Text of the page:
ONE FLINT ST LLC DHD LLC v. 15

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Supreme Court, Appellate Division, Fourth Department, New York.

ONE FLINT ST., LLC and DHD Ventures New York, LLC, Plaintiffs–Respondents, v. EXXON MOBIL CORPORATION, Exxonmobil Oil Corporation, Defendants–Respondents, Genesee Scrap & Tin Baling Co., Inc., Louis Atkin, 15 Flint Street, Inc., Defendants–Appellants, et al., Defendants.

612

Decided: August 22, 2019

PRESENT:  CENTRA, J.P., PERADOTTO, DEJOSEPH, CURRAN, AND WINSLOW, JJ. WOODS OVIATT GILMAN LLP, ROCHESTER (GRETA K. KOLCON OF COUNSEL), FOR DEFENDANTS–APPELLANTS. KNAUF SHAW LLP, ROCHESTER (ALAN J. KNAUF OF COUNSEL), FOR PLAINTIFFS–RESPONDENTS. MCCUSKER, ANSELMI, ROSEN & CARVELLI, P.C., NEW YORK CITY (LAURA A. SICLARI OF COUNSEL), FOR DEFENDANTS–RESPONDENTS.

MEMORANDUM AND ORDER

It is hereby ORDERED that the order so appealed from is unanimously modified on the law by denying the motions of plaintiffs and defendants Exxon Mobil Corporation and ExxonMobil Oil Corporation insofar as they sought a determination that defendant Genesee Scrap & Tin Baling Co., Inc. is strictly liable as a discharger under Navigation Law § 181(1), and granting in part the cross motion of defendants Genesee Scrap & Tin Baling Co., Inc., Louis Atkin, and 15 Flint Street, Inc. and dismissing the second amended complaint and all cross claims against defendant Genesee Scrap & Tin Baling Co., Inc., and as modified the order is affirmed without costs.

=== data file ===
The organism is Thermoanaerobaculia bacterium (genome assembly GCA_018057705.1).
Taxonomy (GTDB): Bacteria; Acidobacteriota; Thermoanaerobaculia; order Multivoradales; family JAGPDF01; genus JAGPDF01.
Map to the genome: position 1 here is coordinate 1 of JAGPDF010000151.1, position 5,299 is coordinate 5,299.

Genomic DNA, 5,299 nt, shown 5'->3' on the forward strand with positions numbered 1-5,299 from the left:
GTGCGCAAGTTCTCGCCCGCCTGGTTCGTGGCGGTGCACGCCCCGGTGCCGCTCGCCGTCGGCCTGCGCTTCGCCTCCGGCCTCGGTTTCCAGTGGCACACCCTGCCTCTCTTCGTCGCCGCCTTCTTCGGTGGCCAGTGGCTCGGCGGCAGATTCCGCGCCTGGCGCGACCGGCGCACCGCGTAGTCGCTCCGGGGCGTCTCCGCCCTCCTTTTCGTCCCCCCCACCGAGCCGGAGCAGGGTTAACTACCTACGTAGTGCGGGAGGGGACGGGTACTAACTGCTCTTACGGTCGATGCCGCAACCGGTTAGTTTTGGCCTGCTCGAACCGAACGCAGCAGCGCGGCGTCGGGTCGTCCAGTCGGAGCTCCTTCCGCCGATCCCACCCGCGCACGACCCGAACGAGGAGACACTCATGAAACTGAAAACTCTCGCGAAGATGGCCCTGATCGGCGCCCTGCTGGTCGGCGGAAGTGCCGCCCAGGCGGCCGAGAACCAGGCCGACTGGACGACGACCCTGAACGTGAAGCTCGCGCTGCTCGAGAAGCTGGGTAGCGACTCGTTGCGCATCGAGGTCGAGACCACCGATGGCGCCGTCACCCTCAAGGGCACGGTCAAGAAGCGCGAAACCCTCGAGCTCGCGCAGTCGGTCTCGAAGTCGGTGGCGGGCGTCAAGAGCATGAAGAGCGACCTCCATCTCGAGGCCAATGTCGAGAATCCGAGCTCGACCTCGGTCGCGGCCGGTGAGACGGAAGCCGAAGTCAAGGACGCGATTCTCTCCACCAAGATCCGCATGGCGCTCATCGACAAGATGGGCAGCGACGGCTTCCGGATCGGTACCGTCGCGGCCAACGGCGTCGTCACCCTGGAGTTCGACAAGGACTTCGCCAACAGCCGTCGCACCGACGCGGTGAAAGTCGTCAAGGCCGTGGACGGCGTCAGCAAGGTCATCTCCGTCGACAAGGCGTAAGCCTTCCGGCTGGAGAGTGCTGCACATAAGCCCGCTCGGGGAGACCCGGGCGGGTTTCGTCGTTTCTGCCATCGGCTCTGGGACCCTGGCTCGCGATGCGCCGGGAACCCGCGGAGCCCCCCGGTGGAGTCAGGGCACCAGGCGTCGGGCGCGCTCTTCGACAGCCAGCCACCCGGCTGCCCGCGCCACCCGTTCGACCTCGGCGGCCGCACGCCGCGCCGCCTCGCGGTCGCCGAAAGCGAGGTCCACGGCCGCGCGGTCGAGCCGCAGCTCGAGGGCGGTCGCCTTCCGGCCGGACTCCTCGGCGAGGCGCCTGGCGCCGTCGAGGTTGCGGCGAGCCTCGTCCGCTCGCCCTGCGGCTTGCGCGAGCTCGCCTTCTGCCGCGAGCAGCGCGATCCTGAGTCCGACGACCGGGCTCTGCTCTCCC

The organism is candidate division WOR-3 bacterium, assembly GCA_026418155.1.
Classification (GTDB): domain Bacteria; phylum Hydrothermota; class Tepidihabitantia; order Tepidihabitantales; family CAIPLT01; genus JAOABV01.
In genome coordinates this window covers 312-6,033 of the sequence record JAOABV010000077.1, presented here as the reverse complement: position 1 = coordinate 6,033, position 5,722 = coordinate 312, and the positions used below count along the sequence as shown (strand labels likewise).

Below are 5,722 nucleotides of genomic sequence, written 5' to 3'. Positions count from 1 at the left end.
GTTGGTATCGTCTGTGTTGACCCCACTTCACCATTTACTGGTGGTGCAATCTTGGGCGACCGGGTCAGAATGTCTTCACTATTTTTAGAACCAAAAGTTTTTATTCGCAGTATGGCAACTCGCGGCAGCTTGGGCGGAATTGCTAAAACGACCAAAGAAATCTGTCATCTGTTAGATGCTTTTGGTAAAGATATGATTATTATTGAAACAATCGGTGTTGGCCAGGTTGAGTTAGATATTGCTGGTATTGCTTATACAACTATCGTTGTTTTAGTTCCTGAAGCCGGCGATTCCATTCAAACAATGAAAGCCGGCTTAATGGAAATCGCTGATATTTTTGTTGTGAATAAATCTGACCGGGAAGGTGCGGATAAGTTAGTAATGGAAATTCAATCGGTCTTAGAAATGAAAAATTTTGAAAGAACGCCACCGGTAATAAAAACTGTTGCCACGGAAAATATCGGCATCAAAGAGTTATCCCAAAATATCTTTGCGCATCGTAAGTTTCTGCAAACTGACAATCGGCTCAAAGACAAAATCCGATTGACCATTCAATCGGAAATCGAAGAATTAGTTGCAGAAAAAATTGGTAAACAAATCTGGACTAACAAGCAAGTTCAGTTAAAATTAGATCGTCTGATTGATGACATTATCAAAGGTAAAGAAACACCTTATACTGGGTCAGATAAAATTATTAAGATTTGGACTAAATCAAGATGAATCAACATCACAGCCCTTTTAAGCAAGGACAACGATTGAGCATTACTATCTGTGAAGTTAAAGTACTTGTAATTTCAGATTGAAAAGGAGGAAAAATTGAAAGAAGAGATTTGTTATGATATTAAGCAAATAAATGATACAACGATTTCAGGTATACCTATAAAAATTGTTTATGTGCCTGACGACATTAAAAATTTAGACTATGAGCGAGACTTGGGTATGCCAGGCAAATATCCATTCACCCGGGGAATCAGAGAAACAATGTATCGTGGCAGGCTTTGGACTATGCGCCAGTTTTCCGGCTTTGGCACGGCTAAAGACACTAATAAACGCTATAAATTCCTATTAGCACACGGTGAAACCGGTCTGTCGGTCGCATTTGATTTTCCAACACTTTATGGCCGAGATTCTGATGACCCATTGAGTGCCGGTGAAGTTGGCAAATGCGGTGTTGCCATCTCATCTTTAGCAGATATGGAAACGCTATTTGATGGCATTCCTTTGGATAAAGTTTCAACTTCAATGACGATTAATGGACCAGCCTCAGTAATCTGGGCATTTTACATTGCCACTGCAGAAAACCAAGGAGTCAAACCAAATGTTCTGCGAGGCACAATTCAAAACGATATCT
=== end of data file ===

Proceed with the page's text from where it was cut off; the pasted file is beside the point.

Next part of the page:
Memorandum:  Plaintiffs commenced this action pursuant to Navigation Law article 12, seeking indemnification or contribution from defendants for the environmental response conducted by plaintiffs to remediate two parcels of property on Flint Street in the City of Rochester that were part of the former oil refinery operations of a predecessor of Exxon Mobil Corporation and ExxonMobil Oil Corporation (Exxon defendants).  In 1992, defendant Louis Atkin inherited both parcels of property and defendant Genesee Scrap & Tin Baling Co., Inc. (Genesee Scrap), a scrap company that operated on Steel Street in Rochester.  In 1993, Atkin transferred ownership and title of the property to a corporation that he owned, defendant 15 Flint Street, Inc. (15 Flint), and 15 Flint owned the property until 2007.  Defendant Marvin Shelton, doing business as Flint Auto Wreckers (Shelton), occupied and leased the property for 40 years beginning in the mid–1960s.  Shelton dismantled cars on the property, resold parts, and sold the scrap metal to Genesee Scrap.  Atkin, Genesee Scrap and 15 Flint (collectively, Atkin defendants) appeal from an order that, insofar as appealed from, granted the motions of plaintiffs and the Exxon defendants for partial summary judgment seeking a determination that the Atkin defendants are strictly liable under Navigation Law § 181 (1) for the discharge of petroleum products on the property, and denied the Atkin defendants' cross motion for summary judgment dismissing the second amended complaint and all cross claims against them.